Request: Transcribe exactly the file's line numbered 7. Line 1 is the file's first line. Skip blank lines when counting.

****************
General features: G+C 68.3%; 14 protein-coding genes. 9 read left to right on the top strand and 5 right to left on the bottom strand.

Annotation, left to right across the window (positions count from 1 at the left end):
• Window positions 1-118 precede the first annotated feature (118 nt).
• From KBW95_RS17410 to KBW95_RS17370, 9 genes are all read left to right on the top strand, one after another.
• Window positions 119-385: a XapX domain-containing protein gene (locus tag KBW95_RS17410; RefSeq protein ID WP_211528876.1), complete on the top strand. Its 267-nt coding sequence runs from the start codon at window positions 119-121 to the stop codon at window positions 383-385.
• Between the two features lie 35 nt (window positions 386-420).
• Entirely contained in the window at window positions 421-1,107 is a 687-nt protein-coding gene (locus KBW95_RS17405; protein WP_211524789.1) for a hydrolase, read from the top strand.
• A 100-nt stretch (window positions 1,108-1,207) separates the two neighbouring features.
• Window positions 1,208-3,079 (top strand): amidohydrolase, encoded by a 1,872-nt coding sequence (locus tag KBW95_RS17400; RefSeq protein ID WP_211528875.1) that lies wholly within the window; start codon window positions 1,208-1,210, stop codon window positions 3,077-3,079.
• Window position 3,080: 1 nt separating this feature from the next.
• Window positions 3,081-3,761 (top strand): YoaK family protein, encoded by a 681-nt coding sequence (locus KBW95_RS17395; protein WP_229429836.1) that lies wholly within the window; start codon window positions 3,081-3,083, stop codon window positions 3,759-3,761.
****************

• Entirely contained in the window at window positions 421-1,107 is a 687-nt protein-coding gene (locus KBW95_RS17405; protein WP_211524789.1) for a hydrolase, read from the top strand.